Disperse (sublostatic / transfer) dyes for transfer printing & dyeing of polyester fabric lengths. Brilliant fast colours.



Polysol dyes are easily mixed to produce colours not available as straight colours:
For example....


Polysol dye     50g     $12.10          100g     $23.10          500g     $82.00


Polysol Carrier  -  assists with the uptake of dye, use only with immersion dyeing, not transfer printing   

100ml  $8.50     500ml  $25.00     1 litre  $42.50


Transfer papers  -  pre printed papers,  4 designs,  each approx 55 x 80cm     Pack of 4     $2.00

Crayola Fabric Crayons -  transfer dyes in crayon form - pack of 8 colours     $7.50


Polysol Transfer Kit  -  10g each of 5 colours (Yellow, Magenta, Blue, Brown, & Black), DR 33 thickener,

                                  & full instructions     $35.00



Dye Instructions...



This extremely easy process for decorating fabric with brilliant colours is nonpolluting, safe, and does not require either fixing agents or rinsing. The fabric remains supple and retains its original feel. These dyes offer great flexibility of application: the design can be applied by brush using water colour technique, fine writing pen, roller, printing block, and silk screen method.

The process consists of painting the design onto paper by any method. After the paper has dried, the design is placed face down onto the fabric and then subjected to heat and pressure. The painted dye sublimates (changes from solid to vapour), under the heat and is absorbed by the fibre. The final result is very brilliant colour, fast to light and washing.

Although the colours, as they appear on the paper after it has dried, are dull and uninteresting, the colour on the fabric will be brilliant - so remember that true colour appears only after absorption into the fibre. 

Every possible technique can be used to create texture variations on the fabric ... collage of preprinted paper, placing objects under the fabric, placing a leaf between fabric and preprinted paper would give a clear silhouette of the leaf, etc.  We suggest the book  "Colour Moves" by Linda Kemshall.  It is now out of print, but well worth tracking down on eBay or Amazon.com


Polysol transfer dyes are suitable to print on synthetics such as polyester and nylon. The dyes have NO affinity for natural fibres, but mixtures containing at least 65% synthetic can be dyed - you will just get paler images.  Do a test sample first to check whether your fabric can withstand the heat.


Paste the dye with just enough boiling water to dissolve it.  Then add cold water to required strength.  There are no set rules as to how much water should be used, but, as a guide, 10g per 100ml of water will give full intensity & 3g per 100ml will give pastel shades.  Dyes can be thickened with DR33 paste for printing or painting.  Thickened dye produces sharper, clearer lines. To do this, dissolve the DR33 with a small amount of methylated spirits.  Slowly add this to the dye solution, stirring all the time.  Allow to stand to thicken fully.  1g DR33 per 100ml dye solution should be thick enough for most techniques.  It must be remembered that every nuance of texture, however insignificant, will be faithfully reproduced during heat transfer.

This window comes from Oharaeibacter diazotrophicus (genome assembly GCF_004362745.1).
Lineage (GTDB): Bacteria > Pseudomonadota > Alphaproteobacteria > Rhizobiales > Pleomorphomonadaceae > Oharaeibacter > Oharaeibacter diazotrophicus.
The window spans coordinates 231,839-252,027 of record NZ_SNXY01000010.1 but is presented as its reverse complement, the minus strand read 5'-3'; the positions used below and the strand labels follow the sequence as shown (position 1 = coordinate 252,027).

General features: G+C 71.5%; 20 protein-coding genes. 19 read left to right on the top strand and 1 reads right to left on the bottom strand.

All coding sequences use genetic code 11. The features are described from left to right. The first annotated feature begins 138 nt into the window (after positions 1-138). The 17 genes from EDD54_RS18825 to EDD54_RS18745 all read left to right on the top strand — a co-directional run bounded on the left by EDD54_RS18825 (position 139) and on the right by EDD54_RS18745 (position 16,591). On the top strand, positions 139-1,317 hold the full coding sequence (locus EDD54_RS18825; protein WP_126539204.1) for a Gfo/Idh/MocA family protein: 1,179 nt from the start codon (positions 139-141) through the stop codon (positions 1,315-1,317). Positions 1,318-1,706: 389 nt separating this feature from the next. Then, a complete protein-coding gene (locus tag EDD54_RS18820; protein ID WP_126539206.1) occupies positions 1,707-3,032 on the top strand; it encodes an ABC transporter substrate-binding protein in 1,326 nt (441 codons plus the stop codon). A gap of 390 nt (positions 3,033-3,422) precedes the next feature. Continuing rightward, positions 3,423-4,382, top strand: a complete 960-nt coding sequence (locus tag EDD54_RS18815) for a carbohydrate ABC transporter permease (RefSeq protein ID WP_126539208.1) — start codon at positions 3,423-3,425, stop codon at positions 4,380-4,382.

Paint or print your design onto paper and allow to dry.  For best results use thin non-absorbent paper with a shiny surface eg. photocopy or litho paper - not waxed paper.  Colours will appear dull on paper but brighten and change during heat transfer.  Do some test pieces first.  The colours are fully intermixable so with a bit of practice you can create your very own colour range.  You don’t have to transfer exactly what you have painted - cut it up, move it about, etc.  Experiment.

To prepare for transfer, place your fabric on a bed of clean paper or a smooth towel, and tape your paper design face down onto the fabric to prevent it moving.  Cover with a sheet of thin clean paper.  Pre-heat your iron to 200C (approx wool setting).  Irons without steam holes work best as the holes can leave polka dots in the design unless they are constantly moved, which can cause blurring.  An Elna press or similiar gives the best results !  Once the iron is hot, press slowly on the design, staying in the same spot for 20-30 seconds.  It is a good idea to lift a corner of the design to check if the transfer is working.  Continue ironing until you are satisfied with the results.  The dye is now permanently fixed to the fabric and requires no further treatment.
After printing, quite a lot of dye remains on the paper and it is possible to reprint the same design several times, the colour becoming paler with each transfer.

Transfer dyes are also available in crayon form - Crayola Fabric Crayons - pack of 8 colours for $7.00 .



Weigh your fabric (dry)
For every 100g of fabric you will need:
a) up to 5 g of dye
b) 3ml polysol carrier (only necessary for dark/strong colours)
c) 1.5 to 2 litres of water

Wet out fabric thoroughly.  Put to side.
Fill dye pot with correct amount of water.
Dissolve dye in small amount of boiling water and add to dye pot.  Stir.
Dissolve carrier in small amount of hot water and add to dye pot.  Stir.
Add fabric to dye pot.  Stir.
Slowly bring to boil. Stirring at frequent intervals.
Turn down to simmer and maintain for 30 - 60 minutes.  Stirring...
You can leave the fabric in dyepot to cool, and then rinse OR take it out of dyepot whilst still hot and rinse in hot water.  DO NOT put hot polyester fabric into cold water !  Will make creases etc permanent....
Rinse well.  Wash.


Last updated: 21 Jul 2013